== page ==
finweek

Where did all the listings go?

Founder and director of investment website JustOneLap.com, Simon Brown. (Photo: Finweek)
Founder and director of investment website JustOneLap.com, Simon Brown. (Photo: Finweek)

As stocks continue to slide off exchanges across the world, new ways of start-up investing are popping up. But they're still few and far between.


For the past year or so there’s been a tweet that frequently pops up in my Twitter timeline, stating that in 1999 the JSE had 668 listed companies and now has 351. I haven’t verified the information, because it makes sense to me. It’s not a regulation or a red tape issue. It’s not even a South African issue. It’s a global phenomenon.

In November 2017, research by the US-based Vanguard Asset Management – with $6.2tr under management at the end of January – found that in 1996 the US had over 7 000 listed companies, but by 2016 this number had fallen below 3 800. (You can access this research on this link: https://bit.ly/listingsPDF.)

It may be different timelines, but it shows the same trend. A trend that has accrued for several reasons.

The first was the listing boom and the dotcom bubble at the end of the previous century that led to an expansion, which meant the Nasdaq doubled in value in 1999. Even locally we saw a flood of listings that were not just tech stocks. We even had a second-tier banking boom that ultimately ended in tears.

But there are other reasons, such as companies’ easier access to cash. Typically, a listing is a way to raise capital or a chance for the company’s founders and early investors to exit their investments. But as I have written before, we’re seeing listings happening later in a company’s life and in many cases no longer happening at all.

The easy access to cash is in part driven by low interest rates that existed even before we saw the quantitative easing by central banks in response to the global financial crisis of 2008 and 2009, albeit those interest rates were not nearly as low as we’ve been seeing over the last decade.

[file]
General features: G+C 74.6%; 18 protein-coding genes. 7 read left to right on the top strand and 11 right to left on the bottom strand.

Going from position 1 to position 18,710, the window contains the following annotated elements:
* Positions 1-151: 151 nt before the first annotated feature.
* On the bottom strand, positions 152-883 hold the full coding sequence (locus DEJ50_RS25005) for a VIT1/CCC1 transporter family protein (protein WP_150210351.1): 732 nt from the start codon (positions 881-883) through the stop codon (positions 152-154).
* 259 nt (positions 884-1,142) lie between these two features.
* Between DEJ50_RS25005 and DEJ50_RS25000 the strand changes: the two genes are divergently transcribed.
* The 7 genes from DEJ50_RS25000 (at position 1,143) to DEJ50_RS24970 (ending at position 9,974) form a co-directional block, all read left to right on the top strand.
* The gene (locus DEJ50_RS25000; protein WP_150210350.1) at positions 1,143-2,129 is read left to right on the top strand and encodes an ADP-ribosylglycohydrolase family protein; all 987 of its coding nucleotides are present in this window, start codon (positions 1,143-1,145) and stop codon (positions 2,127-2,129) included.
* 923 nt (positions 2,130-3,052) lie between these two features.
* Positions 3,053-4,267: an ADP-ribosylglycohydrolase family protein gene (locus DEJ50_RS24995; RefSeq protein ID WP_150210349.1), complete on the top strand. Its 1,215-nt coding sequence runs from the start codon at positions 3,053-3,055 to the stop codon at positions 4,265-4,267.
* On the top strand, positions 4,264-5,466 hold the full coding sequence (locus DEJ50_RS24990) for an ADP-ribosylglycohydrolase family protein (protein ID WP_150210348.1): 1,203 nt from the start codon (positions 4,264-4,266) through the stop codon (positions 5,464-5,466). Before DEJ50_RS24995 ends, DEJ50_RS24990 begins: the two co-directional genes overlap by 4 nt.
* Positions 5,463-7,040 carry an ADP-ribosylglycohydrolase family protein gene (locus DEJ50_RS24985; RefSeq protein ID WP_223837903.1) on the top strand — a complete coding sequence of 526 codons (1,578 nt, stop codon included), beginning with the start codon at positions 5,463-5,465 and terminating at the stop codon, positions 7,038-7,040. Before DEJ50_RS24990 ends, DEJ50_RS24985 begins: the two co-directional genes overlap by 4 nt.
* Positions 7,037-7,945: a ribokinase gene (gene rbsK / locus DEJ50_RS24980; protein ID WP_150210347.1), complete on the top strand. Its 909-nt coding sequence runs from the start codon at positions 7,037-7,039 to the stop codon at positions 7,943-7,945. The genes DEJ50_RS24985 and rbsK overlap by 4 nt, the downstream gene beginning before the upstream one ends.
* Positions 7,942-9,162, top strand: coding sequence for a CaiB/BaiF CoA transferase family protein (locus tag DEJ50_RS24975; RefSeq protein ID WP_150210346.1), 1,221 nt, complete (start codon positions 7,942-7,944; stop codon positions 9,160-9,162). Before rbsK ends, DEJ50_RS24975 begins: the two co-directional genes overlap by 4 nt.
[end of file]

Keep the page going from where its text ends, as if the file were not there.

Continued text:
The tech bubble, and tech sector in general, has over the last two decades created a vast pool of extraordinarily rich individuals who could easily sell a business for $100m(or in some cases even for billions of dollars). These sellers have now ventured into their own angel and venture funding setups. We also have a few individuals with unimaginable wealth, which has enabled them to fund new ventures from their own pockets. 

The space ventures by Jeff Bezos (who funded the start of Blue Origin 20 years ago) and Elon Musk (who started SpaceX 18 years ago) have largely been funded out of their own pockets. If they’d started these businesses back in the 1980s or 1990s, they most likely would have had to go to the stock market to raise the capital required. By doing so, they would have given investors the opportunity to invest into these businesses.

Today, we also have a huge pool of private equity funded by banks, individuals and states – such as Norway and Japan – that are pouring money into new start-ups and even more mature ventures.

We also see large companies who now run venture-capital type investment pools. Naspers*, for example, has its own Naspers Foundry, which recently invested $5.6m into a start-up called Aerobotics. A decade or two ago, to raise that sort of capital, Aerobotics would likely have had to list on the stock exchange. Now it’s just one of many examples of beneficiaries of private funding.

The concern of the original tweet does, however, remain.

Our investable markets are shrinking, and this reduces investment options for investors.

Even worse news is that there’s not very much we can do about it. Most private investors are not able to invest in venture- capital funding companies now that we do have enough capital to do undertake our own risk-adjusted venture-capital funding.

There are, however, companies that allow for co-investing in venture-like funds. For example, there is the Sygnia Oxford Sciences Innovation Fund that has rights to intellectual property coming out of Oxford University. This fund gives investors some level of access to start-up investing. But, in general, there are few good options like this.

At the end of the day, as an investor who only invests in listed investments, I have fewer options. Hopefully, we’ll see some more innovative investment options such as the Sygnia fund, but I fear the trend of fewer listings is only likely to worsen.

*finweek is a publication of Media24, a subsidiary of Naspers.

Read more
This article originally appeared in the 13 August edition of finweek. To read the full story, you can buy and download the magazine here.
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